One such shape example is the Bubble Diagram, which displays each element in a bubble with no rigid connections. Rigidity is avoided for this level of consideration as it functions only as a preliminary view with freely moving connections. Hinton mentions architects as using this model before moving on to drafting programs with more permanent connections. He used the example: "A brick says, 'I'm a brick; put me in a wall.' But a smooth, circular river stone says, 'I'm a circle - I could be anything'" . The bubbles are free of constraining shapes and candidates for many considerations and connections. The author also expands this model into his own Function Model, which applies more design consideration to the bubble idea but still avoiding rigidity.
Following this level of planning is the Floor-plan, which essentially applies an architecture to the bubbles that have been generated. Models resemble the structures explained in Chapter 15: Information as Architecture. Diagrams are generated that represent user interactions with elements on a physical level, but still abstains from applying rigidity to connections. The model discards bubbles in favor of boxes to collect common elements in a structure. These floor-plans can be expanded into Blueprints, which function similarly but with more focus on arrangement and hierarchy.
These structures are useful as early considerations in a design, but require much more detail to form into a working product. As the initial quote states, these diagrams are not methodologies so much as they are visualizations of a problem space. It is the natural off-shoot of the strategies in Chapter 16: Mapping and Placemaking. Having a complete map of what is necessary serves as a supplement to a full design overview, but provides valuable information early on in a design that can shape the product.
This chapter serves as the effective capstone of the book, combining the methods and theories studied in the previous chapters into a few working models of context-aware design. Structural theories such as the ontology analysis in Chapter 20: The Materials of Semantic Function are taken and adjusted for realistic conditions, such as the self-developing taxonomies used in the tacit satisficing model. This same model is subject to the conclusions of Chapter 6:The Elements of Environment and the environmental impact on behavior, and the system as a whole is governed by the cognitive awareness mentioned in Chapter 7: What Humans Make. The methods outlined in this chapter combine these considerations in a handful of environmentally-complete strategies for approaching a design problem.
These methods can be applied to a writing problem by considering the elements as a whole system with discrete parts that should interact organically. It is even possible to apply all of these techniques in an individual design. The mapping techniques adopted in the Blueprints, Floorplans, Bubbles and Blobs section can lay out a foundation for the discrete parts and how they will be approached by potential users. The information gained from the Perspectives and Journeys section can assist in shaping these maps for a variety of viewpoints. Applying an approach from the Observing Context section can fill out the details related to each element and shed light into the Structures for Tacit Satisficing that will guide a user's experience. While it might be impractical on a realistic time table to consider all of these strategies at once, they each share valuable information that will tailor one's overall product toward efficiency and completeness.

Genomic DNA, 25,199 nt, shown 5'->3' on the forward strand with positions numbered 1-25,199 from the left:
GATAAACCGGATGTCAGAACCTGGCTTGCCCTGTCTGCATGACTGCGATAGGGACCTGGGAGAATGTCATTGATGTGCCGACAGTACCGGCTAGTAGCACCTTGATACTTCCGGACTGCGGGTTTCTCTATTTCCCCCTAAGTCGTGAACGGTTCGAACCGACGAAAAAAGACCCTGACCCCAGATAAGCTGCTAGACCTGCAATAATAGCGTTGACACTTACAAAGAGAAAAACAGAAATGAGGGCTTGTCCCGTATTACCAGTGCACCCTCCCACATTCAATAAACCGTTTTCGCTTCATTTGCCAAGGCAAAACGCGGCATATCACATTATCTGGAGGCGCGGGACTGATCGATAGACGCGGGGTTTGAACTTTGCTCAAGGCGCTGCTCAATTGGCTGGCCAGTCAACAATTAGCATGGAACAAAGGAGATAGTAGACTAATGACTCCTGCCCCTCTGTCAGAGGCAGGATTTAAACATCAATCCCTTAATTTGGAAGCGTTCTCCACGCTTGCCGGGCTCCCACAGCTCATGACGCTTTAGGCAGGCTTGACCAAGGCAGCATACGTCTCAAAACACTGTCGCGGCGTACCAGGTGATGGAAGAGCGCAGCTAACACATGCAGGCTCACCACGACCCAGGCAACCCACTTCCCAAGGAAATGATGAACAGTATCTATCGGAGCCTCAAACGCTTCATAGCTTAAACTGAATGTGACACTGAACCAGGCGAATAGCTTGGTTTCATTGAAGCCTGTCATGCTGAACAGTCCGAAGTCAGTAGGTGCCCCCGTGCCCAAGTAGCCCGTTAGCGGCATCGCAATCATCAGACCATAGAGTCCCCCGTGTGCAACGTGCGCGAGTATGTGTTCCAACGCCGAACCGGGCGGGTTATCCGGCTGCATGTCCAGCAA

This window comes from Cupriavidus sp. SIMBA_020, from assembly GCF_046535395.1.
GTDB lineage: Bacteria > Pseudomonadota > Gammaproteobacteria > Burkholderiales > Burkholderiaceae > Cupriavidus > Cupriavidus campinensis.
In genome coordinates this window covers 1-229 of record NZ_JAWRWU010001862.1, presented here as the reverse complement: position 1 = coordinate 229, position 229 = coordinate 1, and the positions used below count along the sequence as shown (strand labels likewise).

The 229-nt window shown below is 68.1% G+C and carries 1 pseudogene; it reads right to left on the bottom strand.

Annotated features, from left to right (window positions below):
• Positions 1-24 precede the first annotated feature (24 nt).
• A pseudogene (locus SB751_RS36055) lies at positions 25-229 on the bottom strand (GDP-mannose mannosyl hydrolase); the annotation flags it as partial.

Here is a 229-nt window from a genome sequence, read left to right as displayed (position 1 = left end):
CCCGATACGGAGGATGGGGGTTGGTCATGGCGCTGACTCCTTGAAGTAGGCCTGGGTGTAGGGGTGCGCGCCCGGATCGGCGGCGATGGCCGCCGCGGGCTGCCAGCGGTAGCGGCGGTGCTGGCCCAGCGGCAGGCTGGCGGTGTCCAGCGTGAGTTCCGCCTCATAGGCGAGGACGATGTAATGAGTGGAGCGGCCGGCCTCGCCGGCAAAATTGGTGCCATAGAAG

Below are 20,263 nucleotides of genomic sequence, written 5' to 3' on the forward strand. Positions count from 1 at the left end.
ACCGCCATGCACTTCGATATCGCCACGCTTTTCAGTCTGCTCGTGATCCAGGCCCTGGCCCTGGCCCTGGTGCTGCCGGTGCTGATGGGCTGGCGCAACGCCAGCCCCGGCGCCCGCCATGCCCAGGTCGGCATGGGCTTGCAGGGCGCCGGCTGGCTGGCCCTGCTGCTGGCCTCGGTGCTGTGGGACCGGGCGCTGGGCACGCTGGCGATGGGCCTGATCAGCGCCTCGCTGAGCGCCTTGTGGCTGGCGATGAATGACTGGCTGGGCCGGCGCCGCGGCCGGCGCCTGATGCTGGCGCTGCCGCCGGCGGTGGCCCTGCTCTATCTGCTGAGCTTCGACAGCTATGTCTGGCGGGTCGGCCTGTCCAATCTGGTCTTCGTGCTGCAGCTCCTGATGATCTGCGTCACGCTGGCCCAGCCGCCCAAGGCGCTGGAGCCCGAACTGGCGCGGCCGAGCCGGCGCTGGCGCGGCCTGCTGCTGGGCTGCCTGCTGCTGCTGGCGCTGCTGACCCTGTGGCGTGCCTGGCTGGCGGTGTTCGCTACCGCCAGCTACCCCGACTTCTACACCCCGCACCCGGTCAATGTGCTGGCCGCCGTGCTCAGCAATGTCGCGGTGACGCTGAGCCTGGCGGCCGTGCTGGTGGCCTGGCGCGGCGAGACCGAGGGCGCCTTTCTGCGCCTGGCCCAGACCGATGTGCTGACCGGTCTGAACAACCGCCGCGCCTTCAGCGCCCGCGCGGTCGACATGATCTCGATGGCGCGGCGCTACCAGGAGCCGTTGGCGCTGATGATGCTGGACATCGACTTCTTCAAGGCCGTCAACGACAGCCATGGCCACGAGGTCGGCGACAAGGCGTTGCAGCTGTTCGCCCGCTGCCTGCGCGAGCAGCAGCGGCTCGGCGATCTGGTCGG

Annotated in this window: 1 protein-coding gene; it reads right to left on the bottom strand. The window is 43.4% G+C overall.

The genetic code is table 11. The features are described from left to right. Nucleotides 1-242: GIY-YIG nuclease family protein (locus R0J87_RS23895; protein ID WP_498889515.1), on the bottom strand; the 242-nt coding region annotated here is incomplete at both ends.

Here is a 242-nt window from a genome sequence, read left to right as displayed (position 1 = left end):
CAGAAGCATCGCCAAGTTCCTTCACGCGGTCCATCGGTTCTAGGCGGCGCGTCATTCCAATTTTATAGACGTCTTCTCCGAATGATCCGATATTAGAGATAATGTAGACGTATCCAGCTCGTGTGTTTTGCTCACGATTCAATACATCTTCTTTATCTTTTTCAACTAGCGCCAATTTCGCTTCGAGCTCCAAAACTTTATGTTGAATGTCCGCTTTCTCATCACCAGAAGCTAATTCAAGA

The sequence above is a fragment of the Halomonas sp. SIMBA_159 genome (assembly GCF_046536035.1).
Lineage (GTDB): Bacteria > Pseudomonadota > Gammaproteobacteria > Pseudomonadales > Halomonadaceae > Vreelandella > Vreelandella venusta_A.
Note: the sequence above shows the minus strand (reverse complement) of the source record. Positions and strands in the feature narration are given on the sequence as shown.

The path that the book follows in developing these strategies - starting from individual semantic elements and culminating in context-sensitive rules and guidelines - mirror the path explained in Chapter 3: Environments, Elements, and Information and the 'Starting from the Bottom' approach to understanding information. In this case, the information is the context related to a design problem.
- ↑ Hinton, Andrew, and Peter Morville. Understanding Context: Environment, Language, and Information Architecture. Sebastopol: O'Reilly, 2014. Print. Page 387
- ↑ Hinton, Andrew, and Peter Morville. Understanding Context: Environment, Language, and Information Architecture. Sebastopol: O'Reilly, 2014. Print. Page 390
- ↑ Hinton, Andrew, and Peter Morville. Understanding Context: Environment, Language, and Information Architecture. Sebastopol: O'Reilly, 2014. Print. Page 404
- ↑ Hinton, Andrew, and Peter Morville. Understanding Context: Environment, Language, and Information Architecture. Sebastopol: O'Reilly, 2014. Print. Page 406